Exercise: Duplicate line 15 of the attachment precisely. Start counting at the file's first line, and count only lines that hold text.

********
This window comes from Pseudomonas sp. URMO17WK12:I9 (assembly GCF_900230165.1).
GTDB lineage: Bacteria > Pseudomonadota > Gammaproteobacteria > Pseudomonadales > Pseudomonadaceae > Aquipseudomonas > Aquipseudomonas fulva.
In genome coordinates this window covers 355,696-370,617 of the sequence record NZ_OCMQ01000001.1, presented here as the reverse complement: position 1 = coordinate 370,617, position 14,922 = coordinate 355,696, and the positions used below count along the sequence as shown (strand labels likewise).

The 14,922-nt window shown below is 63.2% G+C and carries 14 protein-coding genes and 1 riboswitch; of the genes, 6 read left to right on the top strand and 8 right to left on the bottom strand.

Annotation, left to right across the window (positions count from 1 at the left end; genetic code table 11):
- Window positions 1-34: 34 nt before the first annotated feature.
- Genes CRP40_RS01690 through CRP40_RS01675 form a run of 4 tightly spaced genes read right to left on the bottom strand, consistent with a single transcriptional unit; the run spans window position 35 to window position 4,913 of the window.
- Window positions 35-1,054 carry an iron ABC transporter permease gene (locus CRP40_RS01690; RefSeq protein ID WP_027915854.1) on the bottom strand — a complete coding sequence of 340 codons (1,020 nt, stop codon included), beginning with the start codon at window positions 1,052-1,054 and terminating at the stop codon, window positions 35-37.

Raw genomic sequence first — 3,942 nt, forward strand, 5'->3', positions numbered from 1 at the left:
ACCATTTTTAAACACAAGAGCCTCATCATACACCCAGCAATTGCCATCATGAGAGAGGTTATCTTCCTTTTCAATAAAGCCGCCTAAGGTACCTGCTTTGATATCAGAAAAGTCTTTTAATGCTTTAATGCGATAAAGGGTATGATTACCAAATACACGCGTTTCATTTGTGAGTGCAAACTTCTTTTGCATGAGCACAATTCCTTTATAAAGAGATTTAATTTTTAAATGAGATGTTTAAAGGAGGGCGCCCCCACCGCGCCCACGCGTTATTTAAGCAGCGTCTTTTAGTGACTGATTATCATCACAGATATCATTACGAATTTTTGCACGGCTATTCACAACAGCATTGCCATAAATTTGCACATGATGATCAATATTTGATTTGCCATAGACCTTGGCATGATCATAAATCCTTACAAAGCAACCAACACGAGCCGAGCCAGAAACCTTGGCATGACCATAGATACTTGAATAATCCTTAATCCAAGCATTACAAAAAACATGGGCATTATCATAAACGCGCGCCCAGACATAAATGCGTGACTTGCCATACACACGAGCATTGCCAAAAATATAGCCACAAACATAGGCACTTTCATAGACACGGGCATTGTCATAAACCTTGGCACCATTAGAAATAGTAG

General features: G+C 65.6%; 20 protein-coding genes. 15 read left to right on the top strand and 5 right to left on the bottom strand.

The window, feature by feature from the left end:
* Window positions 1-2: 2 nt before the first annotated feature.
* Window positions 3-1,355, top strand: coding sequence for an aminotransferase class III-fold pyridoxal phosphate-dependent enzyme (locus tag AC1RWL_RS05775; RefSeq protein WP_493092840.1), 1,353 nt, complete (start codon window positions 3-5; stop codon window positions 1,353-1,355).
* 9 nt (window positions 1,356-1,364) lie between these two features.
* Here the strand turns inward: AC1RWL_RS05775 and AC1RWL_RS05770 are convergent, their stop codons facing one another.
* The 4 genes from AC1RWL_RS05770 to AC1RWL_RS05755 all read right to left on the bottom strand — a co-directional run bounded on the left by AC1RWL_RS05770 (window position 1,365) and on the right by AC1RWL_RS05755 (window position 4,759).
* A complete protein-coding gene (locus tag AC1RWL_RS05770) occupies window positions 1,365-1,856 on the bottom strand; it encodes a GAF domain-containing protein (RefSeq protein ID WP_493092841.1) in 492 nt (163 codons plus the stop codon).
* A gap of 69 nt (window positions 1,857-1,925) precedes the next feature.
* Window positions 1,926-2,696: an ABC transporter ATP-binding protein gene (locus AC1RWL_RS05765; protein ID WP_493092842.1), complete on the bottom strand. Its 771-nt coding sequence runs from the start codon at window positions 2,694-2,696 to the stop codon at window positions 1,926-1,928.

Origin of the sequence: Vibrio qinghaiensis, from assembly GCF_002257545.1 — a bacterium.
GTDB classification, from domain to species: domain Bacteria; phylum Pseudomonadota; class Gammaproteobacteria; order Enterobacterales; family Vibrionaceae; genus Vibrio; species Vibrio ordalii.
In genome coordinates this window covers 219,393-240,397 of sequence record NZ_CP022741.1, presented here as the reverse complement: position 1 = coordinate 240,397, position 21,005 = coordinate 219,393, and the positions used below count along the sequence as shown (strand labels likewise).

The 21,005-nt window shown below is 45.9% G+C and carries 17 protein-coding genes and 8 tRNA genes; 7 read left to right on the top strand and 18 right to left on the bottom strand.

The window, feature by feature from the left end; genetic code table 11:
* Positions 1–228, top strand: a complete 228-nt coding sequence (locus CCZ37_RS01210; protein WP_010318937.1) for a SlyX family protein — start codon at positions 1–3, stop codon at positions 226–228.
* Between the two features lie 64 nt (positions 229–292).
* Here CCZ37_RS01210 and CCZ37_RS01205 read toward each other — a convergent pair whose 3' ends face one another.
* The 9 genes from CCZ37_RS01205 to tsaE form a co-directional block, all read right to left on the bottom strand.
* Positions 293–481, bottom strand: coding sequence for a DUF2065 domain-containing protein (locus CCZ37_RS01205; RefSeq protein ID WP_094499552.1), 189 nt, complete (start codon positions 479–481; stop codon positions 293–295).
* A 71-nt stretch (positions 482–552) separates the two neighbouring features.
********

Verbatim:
* 9 nt (window positions 1,356-1,364) lie between these two features.